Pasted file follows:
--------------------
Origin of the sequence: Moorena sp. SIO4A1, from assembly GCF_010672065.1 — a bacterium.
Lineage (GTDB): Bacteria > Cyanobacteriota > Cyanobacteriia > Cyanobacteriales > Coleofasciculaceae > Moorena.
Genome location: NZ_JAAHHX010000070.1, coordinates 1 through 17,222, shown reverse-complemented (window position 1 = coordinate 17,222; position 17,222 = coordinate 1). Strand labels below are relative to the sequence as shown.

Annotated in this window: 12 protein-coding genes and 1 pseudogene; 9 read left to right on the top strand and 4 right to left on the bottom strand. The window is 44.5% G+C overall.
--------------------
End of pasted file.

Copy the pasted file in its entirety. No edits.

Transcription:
Origin of the sequence: Moorena sp. SIO4A1, from assembly GCF_010672065.1 — a bacterium.
Lineage (GTDB): Bacteria > Cyanobacteriota > Cyanobacteriia > Cyanobacteriales > Coleofasciculaceae > Moorena.
Genome location: NZ_JAAHHX010000070.1, coordinates 1 through 17,222, shown reverse-complemented (window position 1 = coordinate 17,222; position 17,222 = coordinate 1). Strand labels below are relative to the sequence as shown.

Annotated in this window: 12 protein-coding genes and 1 pseudogene; 9 read left to right on the top strand and 4 right to left on the bottom strand. The window is 44.5% G+C overall.